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Nutrition & Pain

Nutrition & Pain

Nutrition is a critical, yet often overlooked, component of chronic pain management. Food choices—how you nourish your body—and the amount of food consumed can determine how you feel and how your body reacts. Many painful conditions (carpal tunnel syndrome, rheumatoid arthritis, osteoarthritis, lower back pain, fibromyalgia, gout, migraines, headaches and more) can be improved by choosing anti-inflammatory foods and spices.

Chronic pain can make life seem out of one’s control; the ability to control pain through nutrition can be a powerful, useful tool. It’s important to note that individuals who are overweight typically suffer from increased pain levels and don’t receive the same degree of pain relief from the typical treatments and interventions as individuals that are of a healthy weight.


Many people living with chronic pain take prescription medication, which may cause fluctuations in weight and appetite. A decrease in appetite can lead to skipping meals, causing a missed opportunity to consume functional nutrients that play a role in decreasing inflammation. An example of appetite-supressing medication is Topamax, commonly used for chronic migraines or back pain. Lyrica, commonly used to treat neuropathic pain and fibromyalgia, can boost appetite, resulting in overeating.


Another challenge for people who live with chronic pain is that the pain may preoccupy thoughts and cause an individual to ignore the body’s hunger signals. Pain can also impact one’s physical abilities, making it difficult to stand for lengthy periods, shop for groceries or cook. For some suffering from chronic pain, food may be the only pleasurable aspect of a daily routine, possibly resulting in overconsumption and sub-sequent weight gain. A body suffering from a lack of nutrients as well as a body overloaded with excess weight is at risk for an intensified level of pain,a decreased benefit from pain treatments and an overall increase in systemic inflammation.


To help to control inflammation, decrease pain and enhance quality of life, it is important to know what foods to choose. Food choices can be broken down into two categories: anti-inflammatory and pro-inflammatory foods. Anti-inflammatory foods are those rich in omega-3 fatty acids, antioxidants and phytochemicals. These include cold-water fish, a variety of spices, fruits and vegetables. Pro-inflammatory foods typically have a high glycemic load (how much the food will raise a person’s blood glucose level), contain empty calories, are highly processed, contain preservatives and are rich in omega-6 fatty acids. These include packaged foods, animal products and many oils. A diet rich in anti-inflammatory foods provides an abundance of essential nutrients without sacrificing taste or satisfaction.


Controlling inflammation through lifestyle modifications is a vital and integrative way to help manage pain. Obesity is considered a pro-inflammatory state that exacerbates chronic conditions and pain.

The Standard American Diet (SAD) is a term dietitians use to describe the typical American diet. The SAD is rich in refined grains, added fats and sugars. It is typically low in fiber, fruits and vegetables. The rise in the prevalence of this diet may be related to the increase in convenience foods (on-the-go eating) and consuming meals out of the home. The 2010 Dietary Guidelines for Americans indicate that the average SAD includes six ounces of equivalents of refined grains per day (50 percent more than recommended). In addition, an average of 19 percent of total calories are consumed from solid fats. Added sugars contribute an average of 16percent of total calories, including high fructose corn syrup, white sugar, brown sugar, corn syrup, corn syrup solids, raw sugar, malt syrup, maple syrup, pancake syrup, fructose sweetener, liquid fructose, honey, molasses, anhydrous dextrose and crystal dextrose.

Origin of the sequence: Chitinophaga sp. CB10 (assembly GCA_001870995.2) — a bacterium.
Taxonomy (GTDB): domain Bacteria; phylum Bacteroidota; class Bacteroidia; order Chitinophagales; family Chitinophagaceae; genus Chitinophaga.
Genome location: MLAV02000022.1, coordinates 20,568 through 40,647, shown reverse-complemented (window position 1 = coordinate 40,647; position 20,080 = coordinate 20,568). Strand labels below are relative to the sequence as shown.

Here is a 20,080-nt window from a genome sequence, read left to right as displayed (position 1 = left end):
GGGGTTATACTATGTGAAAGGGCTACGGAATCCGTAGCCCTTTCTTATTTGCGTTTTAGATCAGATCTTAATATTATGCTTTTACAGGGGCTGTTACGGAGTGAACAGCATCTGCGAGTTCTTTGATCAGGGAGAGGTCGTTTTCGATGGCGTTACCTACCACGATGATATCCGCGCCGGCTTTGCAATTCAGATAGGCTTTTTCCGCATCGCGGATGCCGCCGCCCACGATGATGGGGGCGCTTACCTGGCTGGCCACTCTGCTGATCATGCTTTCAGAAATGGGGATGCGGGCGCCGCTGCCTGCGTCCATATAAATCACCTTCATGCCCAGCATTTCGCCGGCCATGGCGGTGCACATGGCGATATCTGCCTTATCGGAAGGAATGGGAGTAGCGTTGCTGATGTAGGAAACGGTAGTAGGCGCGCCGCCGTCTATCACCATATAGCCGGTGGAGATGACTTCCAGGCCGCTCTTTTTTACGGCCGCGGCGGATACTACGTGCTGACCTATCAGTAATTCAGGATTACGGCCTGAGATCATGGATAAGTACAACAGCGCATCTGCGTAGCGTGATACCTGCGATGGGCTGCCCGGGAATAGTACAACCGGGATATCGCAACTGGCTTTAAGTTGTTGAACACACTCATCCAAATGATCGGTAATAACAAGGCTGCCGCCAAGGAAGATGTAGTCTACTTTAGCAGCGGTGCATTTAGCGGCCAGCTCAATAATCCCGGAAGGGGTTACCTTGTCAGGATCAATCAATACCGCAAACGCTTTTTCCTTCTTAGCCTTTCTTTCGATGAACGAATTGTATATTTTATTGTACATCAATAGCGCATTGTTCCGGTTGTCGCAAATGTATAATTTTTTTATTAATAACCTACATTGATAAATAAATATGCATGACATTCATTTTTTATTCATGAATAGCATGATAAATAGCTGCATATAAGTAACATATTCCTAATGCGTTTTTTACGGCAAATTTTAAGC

In addition, the SAD provides an excess of omega-6 fatty acids, commonly found in refined vegetables oils such as soy, corn, cottonseed, grape seed, peanut, safflower and sunflower. These oils are inexpensive and shelf stable, making them appealing to the food industry. Fast food and processed foods like instant pastas and rice, cookies, crackers and other packaged foods are very high in these processed oils.

To reduce consumption of these pro-inflammatory oils, consumers should avoid most convenience foods sold in a pack-aged box, can or bag. A general guideline is to look for items with five ingredients or fewer; this likely eliminates many shelf-stable products and encourages eating whole foods—foods that have not been processed and are free from additives and artificial ingredients. When grocery shopping, shop the perimeter of the store and choose plenty of produce, lean meats, low-fat and fat-free dairy and whole grains. Avoid the inner aisles with highly processed foods.

Another reason to commit to making healthier choices is that the increased mechanical stress of obesity on the body overtime causes a breakdown of cartilage and production of pro-inflammatory cytokines. An increased circulation of cytokines reduces serotonin levels and can contribute to depression. Chronic pain, obesity and depression contribute to the continuation of a sedentary lifestyle. And although a sedentary lifestyle can seem to reduce pain in the short term, in the long term it may contribute to physical deconditioning, joint immobility, cartilage degradation and a greater degree of pain.


Omega-3 and omega-6s are types of polyunsaturated, essential fatty acids (EFAs). EFAs must be consumed through the diet because the body can’t synthesize them. In order to maintain homeostasis, these two fats work in opposition. Omega-6 fatty acids (FAs) increase inflammation, blood clotting, cell proliferation and blood pressure, while omega-3 FAs decrease inflammation and these functions. It is important that both are consumed to ensure a healthy balance of vital functions. A proper ratio of omega-3 to omega-6 allows the body’s inflammatory process to react to acute inflammation in the presence of infection, trauma or damage, repairing tissues and then returning to normal functioning. A disruption to this ratio, favoringomega-6 FAs, promotes chronic inflammation and subsequent pain.